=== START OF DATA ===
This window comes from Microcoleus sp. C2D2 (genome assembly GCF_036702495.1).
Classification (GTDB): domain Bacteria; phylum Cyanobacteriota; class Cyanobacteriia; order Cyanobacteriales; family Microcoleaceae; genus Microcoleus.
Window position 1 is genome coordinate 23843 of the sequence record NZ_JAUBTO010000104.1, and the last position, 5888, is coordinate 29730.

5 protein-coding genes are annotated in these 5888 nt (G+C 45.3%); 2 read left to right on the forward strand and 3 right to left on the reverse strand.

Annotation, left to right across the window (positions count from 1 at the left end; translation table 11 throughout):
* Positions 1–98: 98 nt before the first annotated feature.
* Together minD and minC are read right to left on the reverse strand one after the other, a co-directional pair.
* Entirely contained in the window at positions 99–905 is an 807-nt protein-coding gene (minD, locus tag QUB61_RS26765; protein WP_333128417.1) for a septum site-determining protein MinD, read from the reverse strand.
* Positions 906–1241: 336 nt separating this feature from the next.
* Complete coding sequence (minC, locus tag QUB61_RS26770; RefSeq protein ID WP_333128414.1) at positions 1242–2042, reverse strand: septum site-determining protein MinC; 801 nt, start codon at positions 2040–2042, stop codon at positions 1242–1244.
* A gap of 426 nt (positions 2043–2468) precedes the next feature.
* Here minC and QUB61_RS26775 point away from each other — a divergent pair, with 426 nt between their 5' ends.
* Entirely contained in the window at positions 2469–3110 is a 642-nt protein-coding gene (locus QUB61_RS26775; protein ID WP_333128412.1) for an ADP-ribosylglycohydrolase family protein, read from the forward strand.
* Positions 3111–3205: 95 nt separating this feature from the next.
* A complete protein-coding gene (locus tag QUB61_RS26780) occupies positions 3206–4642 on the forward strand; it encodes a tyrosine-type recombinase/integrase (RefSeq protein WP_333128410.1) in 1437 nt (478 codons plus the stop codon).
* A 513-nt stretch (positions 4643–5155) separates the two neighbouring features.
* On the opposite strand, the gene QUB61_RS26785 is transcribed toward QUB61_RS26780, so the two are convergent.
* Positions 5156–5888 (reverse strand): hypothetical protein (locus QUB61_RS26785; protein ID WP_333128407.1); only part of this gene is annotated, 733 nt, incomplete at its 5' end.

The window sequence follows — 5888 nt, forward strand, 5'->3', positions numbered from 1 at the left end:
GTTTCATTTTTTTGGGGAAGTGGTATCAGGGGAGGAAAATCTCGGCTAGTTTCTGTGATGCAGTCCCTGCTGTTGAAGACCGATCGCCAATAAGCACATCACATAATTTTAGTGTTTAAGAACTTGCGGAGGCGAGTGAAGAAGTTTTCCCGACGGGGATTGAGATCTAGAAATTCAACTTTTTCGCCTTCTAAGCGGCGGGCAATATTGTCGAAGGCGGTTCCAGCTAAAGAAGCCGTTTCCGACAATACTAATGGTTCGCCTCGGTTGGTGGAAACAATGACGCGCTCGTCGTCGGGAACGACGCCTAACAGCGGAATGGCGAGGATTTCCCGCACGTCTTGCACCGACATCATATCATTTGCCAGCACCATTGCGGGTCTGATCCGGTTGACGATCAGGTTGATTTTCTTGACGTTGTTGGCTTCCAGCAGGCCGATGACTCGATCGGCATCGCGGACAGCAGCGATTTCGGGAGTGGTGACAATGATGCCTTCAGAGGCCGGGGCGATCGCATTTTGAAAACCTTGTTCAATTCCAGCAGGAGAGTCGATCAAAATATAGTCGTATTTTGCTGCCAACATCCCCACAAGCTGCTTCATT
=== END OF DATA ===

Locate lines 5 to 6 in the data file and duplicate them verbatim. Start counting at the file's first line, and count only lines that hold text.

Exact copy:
Annotation, left to right across the window (positions count from 1 at the left end; translation table 11 throughout):
* Positions 1–98: 98 nt before the first annotated feature.